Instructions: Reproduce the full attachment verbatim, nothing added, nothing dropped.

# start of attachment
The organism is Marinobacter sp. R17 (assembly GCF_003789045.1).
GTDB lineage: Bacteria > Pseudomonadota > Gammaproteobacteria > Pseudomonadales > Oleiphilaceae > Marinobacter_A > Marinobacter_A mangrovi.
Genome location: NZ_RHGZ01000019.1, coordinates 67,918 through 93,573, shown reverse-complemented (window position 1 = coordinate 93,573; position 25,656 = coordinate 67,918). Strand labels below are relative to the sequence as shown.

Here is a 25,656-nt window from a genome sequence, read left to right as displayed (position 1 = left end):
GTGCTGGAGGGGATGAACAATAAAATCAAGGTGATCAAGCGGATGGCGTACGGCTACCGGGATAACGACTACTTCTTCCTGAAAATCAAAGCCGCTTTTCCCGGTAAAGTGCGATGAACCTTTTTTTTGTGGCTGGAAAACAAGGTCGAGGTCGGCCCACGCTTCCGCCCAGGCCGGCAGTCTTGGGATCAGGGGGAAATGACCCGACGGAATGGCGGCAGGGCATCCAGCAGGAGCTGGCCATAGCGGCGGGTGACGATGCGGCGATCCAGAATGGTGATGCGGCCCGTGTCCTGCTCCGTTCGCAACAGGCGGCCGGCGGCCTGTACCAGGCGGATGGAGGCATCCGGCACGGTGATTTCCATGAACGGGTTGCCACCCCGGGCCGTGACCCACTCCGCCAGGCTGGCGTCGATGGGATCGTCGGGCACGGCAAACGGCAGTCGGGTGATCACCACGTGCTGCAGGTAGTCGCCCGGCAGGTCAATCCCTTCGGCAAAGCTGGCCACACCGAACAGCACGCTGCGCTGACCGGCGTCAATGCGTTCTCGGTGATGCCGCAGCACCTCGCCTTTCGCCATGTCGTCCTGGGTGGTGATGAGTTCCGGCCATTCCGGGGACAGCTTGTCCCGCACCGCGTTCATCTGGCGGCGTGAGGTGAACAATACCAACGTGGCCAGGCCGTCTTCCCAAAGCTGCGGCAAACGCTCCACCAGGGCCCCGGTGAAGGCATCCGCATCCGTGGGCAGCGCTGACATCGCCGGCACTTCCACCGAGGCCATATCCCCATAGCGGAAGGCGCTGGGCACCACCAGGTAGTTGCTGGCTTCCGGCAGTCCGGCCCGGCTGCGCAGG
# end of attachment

The organism is Marinobacter sp. R17 (assembly GCF_003789045.1).
GTDB lineage: Bacteria > Pseudomonadota > Gammaproteobacteria > Pseudomonadales > Oleiphilaceae > Marinobacter_A > Marinobacter_A mangrovi.
Genome location: NZ_RHGZ01000019.1, coordinates 67,918 through 93,573, shown reverse-complemented (window position 1 = coordinate 93,573; position 25,656 = coordinate 67,918). Strand labels below are relative to the sequence as shown.

Here is a 25,656-nt window from a genome sequence, read left to right as displayed (position 1 = left end):
GTGCTGGAGGGGATGAACAATAAAATCAAGGTGATCAAGCGGATGGCGTACGGCTACCGGGATAACGACTACTTCTTCCTGAAAATCAAAGCCGCTTTTCCCGGTAAAGTGCGATGAACCTTTTTTTTGTGGCTGGAAAACAAGGTCGAGGTCGGCCCACGCTTCCGCCCAGGCCGGCAGTCTTGGGATCAGGGGGAAATGACCCGACGGAATGGCGGCAGGGCATCCAGCAGGAGCTGGCCATAGCGGCGGGTGACGATGCGGCGATCCAGAATGGTGATGCGGCCCGTGTCCTGCTCCGTTCGCAACAGGCGGCCGGCGGCCTGTACCAGGCGGATGGAGGCATCCGGCACGGTGATTTCCATGAACGGGTTGCCACCCCGGGCCGTGACCCACTCCGCCAGGCTGGCGTCGATGGGATCGTCGGGCACGGCAAACGGCAGTCGGGTGATCACCACGTGCTGCAGGTAGTCGCCCGGCAGGTCAATCCCTTCGGCAAAGCTGGCCACACCGAACAGCACGCTGCGCTGACCGGCGTCAATGCGTTCTCGGTGATGCCGCAGCACCTCGCCTTTCGCCATGTCGTCCTGGGTGGTGATGAGTTCCGGCCATTCCGGGGACAGCTTGTCCCGCACCGCGTTCATCTGGCGGCGTGAGGTGAACAATACCAACGTGGCCAGGCCGTCTTCCCAAAGCTGCGGCAAACGCTCCACCAGGGCCCCGGTGAAGGCATCCGCATCCGTGGGCAGCGCTGACATCGCCGGCACTTCCACCGAGGCCATATCCCCATAGCGGAAGGCGCTGGGCACCACCAGGTAGTTGCTGGCTTCCGGCAGTCCGGCCCGGCTGCGCAGG